Breast Cancer Causes
Breast Cancer Causes
Many women who develop breast cancer have no risk factors other than age and sex.
Gender is the biggest risk because breast cancer occurs mostly in women.
Age is another critical factor. Breast cancer may occur at any age, though the risk of breast cancer increases with age. The average woman at age 30 years has one chance in 280 of developing breast cancer in the next 10 years. This chance increases to one in 70 for a woman aged 40 years, and to one in 40 at age 50 years. A 60-year-old woman has a one in 30 chance of developing breast cancer in the next 10 years.
White women are slightly more likely to develop breast cancer than African American women in the U.S.
A woman with a personal history of cancer in one breast has a three- to fourfold greater risk of developing a new cancer in the other breast or in another part of the same breast. This refers to the risk for developing a new tumor and not a recurrence (return) of the first cancer.
Family history has long been known to be a risk factor for breast cancer. Both maternal and paternal relatives are important. The risk is highest if the affected relative developed breast cancer at a young age, had cancer in both breasts, or if she is a close relative. First-degree relatives, (mother, sister, daughter) are most important in estimating risk. Several second-degree relatives (grandmother, aunt) with breast cancer may also increase risk. Breast cancer in a male increases the risk for all his close female relatives. Having relatives with both breast and ovarian cancer also increases a woman's risk of developing breast cancer.
There is great interest in genes linked to breast cancer. About 5-10% of breast cancers are believed to be hereditary, as a result of mutations, or changes, in certain genes that are passed along in families.
BRCA1 and BRCA2 are abnormal genes that, when inherited, markedly increase the risk of breast cancer to a lifetime risk estimated between 40 and 85%. Women with these abnormal genes also have an increased likelihood of developing ovarian cancer. Women who have the BRCA1 gene tend to develop breast cancer at an early age.
Testing for these genes is expensive and may not be covered by insurance.
The issues around testing are complicated, and women who are interested in testing should discuss this with their health-care providers.
Hormonal influences play a role in the development of breast cancer.
Women who start their periods at an early age (11 or younger) or experience a late menopause (55 or older) have a slightly higher risk of developing breast cancer. Conversely, being older at the time of the first menstrual period and early menopause tend to protect one from breast cancer.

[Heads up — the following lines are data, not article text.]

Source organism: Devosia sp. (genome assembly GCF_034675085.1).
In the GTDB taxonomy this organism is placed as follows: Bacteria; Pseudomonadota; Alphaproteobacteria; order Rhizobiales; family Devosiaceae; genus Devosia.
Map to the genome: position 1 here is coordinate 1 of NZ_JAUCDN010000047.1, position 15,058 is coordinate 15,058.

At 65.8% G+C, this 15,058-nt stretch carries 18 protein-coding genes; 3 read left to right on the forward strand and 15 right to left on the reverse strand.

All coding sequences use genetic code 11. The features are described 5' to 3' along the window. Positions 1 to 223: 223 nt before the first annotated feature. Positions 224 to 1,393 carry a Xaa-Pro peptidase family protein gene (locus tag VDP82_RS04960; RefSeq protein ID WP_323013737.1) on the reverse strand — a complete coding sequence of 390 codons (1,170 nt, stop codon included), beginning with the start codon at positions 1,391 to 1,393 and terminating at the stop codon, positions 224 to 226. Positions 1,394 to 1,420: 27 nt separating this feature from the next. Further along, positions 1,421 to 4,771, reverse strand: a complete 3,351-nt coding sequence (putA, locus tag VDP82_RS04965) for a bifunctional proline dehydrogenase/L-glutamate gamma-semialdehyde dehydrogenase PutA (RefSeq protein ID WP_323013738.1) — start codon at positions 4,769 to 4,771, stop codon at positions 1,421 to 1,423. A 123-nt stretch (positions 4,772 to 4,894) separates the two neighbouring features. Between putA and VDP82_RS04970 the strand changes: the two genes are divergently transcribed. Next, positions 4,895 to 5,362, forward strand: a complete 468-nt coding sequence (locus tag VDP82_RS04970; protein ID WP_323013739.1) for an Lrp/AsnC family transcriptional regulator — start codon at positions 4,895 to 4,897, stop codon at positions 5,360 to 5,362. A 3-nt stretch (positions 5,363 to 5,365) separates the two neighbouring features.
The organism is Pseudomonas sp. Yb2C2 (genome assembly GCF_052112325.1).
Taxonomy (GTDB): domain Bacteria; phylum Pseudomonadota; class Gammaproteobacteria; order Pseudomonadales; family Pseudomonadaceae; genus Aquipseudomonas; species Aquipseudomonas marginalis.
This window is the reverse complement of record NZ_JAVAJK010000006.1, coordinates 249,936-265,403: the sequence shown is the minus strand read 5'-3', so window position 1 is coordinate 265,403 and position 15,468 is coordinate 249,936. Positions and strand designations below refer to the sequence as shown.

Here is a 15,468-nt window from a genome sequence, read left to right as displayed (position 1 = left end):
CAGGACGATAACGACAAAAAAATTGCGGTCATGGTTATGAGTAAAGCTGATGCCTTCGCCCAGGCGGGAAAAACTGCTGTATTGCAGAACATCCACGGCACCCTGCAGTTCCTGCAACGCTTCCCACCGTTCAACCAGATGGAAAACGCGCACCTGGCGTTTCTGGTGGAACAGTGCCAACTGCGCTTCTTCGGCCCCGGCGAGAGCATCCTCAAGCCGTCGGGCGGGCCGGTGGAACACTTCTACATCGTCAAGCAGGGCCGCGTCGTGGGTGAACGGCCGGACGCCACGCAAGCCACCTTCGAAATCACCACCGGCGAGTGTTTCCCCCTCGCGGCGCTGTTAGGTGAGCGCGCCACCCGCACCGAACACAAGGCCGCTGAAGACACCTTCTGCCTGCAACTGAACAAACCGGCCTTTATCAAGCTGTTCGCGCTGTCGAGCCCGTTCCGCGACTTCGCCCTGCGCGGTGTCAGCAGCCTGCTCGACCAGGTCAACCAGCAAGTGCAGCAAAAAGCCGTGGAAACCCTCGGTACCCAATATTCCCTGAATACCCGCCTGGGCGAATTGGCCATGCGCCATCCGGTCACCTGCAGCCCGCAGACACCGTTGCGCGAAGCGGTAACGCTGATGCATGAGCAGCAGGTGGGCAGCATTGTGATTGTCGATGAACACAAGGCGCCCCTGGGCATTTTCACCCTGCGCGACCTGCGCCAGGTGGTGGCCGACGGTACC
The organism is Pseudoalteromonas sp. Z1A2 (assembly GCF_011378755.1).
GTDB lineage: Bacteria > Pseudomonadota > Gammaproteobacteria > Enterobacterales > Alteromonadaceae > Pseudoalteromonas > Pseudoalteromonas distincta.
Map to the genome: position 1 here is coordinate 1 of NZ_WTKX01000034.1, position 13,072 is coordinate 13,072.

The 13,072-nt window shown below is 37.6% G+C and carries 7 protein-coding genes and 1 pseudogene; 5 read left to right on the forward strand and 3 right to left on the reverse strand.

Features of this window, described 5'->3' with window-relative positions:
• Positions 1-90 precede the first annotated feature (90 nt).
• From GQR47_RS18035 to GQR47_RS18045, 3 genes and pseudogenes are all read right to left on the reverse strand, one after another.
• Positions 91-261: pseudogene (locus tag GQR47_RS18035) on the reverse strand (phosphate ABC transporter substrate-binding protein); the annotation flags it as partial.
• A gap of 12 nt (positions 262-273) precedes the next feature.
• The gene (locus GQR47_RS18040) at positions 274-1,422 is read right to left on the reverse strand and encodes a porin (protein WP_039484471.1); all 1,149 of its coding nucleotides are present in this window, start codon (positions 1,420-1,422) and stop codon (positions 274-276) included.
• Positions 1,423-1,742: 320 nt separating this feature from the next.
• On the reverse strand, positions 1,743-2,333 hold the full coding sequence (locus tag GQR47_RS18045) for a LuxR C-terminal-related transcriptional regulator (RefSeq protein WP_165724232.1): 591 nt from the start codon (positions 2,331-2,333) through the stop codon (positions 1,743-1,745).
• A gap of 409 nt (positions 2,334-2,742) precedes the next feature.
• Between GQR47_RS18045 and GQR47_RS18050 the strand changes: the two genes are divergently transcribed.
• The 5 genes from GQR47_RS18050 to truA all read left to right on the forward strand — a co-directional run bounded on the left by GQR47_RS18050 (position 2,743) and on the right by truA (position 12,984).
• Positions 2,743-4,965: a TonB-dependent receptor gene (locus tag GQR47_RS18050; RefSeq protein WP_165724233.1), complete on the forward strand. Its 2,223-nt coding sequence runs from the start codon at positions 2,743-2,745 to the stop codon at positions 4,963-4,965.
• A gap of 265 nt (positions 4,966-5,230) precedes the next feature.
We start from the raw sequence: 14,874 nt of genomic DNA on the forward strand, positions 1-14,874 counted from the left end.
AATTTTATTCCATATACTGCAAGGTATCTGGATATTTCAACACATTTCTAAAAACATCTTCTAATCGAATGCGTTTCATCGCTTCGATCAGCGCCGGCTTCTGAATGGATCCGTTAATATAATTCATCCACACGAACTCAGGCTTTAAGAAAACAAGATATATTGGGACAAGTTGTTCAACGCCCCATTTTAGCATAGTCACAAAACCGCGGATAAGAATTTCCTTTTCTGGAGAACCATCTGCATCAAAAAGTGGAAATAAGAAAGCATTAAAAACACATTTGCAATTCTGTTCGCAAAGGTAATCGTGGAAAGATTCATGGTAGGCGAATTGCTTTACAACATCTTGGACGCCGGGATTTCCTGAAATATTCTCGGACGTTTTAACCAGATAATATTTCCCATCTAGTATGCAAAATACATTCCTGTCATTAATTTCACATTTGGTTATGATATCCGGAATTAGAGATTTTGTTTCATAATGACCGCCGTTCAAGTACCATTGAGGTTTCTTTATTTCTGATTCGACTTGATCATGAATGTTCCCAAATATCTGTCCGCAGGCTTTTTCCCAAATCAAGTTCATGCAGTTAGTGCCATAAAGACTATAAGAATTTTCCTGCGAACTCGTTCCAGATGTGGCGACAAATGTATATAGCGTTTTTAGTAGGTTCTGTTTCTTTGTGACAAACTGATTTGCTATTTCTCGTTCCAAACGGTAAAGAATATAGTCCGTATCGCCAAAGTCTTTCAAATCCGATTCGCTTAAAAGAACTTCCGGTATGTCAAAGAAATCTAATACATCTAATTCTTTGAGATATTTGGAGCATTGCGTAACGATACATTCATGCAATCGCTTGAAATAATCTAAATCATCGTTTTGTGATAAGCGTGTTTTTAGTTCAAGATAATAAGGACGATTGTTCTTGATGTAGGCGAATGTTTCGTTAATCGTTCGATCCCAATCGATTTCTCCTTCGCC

Having a child before age 30 years may provide some protection, and having no children may increase the risk for developing breast cancer.
Oral contraceptives have not been shown to definitively increase or decrease a woman's lifetime risk of breast cancer.
A large study conducted by the Women's Health Initiative showed an increased risk of breast cancer in postmenopausal women who were on a combination of estrogen and progesterone for several years. Therefore, women who are considering hormone therapy for menopausal symptoms need to discuss the risk versus the benefit with their health-care providers.
Lifestyle and Dietary Causes
Breast cancer seems to occur more frequently in countries with high dietary intake of fat, and being overweight or obese is a known risk factor for breast cancer, particularly in postmenopausal women.
This link is thought to be an environmental influence rather than genetic. For example, Japanese women, at low risk for breast cancer while in Japan, increase their risk of developing breast cancer after coming to the United States.
Several studies comparing groups of women with high- and low-fat diets, however, have failed to show a difference in breast cancer rates.
The use of alcohol is also an established risk factor for the development of breast cancer. The risk increases with the amount of alcohol consumed. Women who consume two to five alcoholic beverages per day have a risk about one and a half times that of nondrinkers for the development of breast cancer. Consumption of one alcoholic drink per day results in a slightly elevated risk.
Studies are also showing that regular exercise may actually reduce a woman's risk of developing breast cancer. Studies have not definitively established how much activity is needed for a significant reduction in risk. One study from the Women's Health Initiative (WHI) showed that as little as one and a quarter to two and a half hours per week of brisk walking reduced a woman's breast cancer risk by 18%.
Benign Breast Disease
Fibrocystic breast changes are very common. Fibrocystic breasts are lumpy with some thickened tissue and are frequently associated with breast discomfort, especially right before the menstrual period. This condition does not lead to breast cancer.
However, certain other types of benign breast changes, such as those diagnosed on biopsy as proliferative or hyperplastic, do predispose women to the later development of breast cancer.
Radiation treatment increases the likelihood of developing breast cancer but only after a long delay. For example, women who received radiation therapy to the upper body for treatment of Hodgkin disease before 30 years of age have a significantly higher rate of breast cancer than the general population.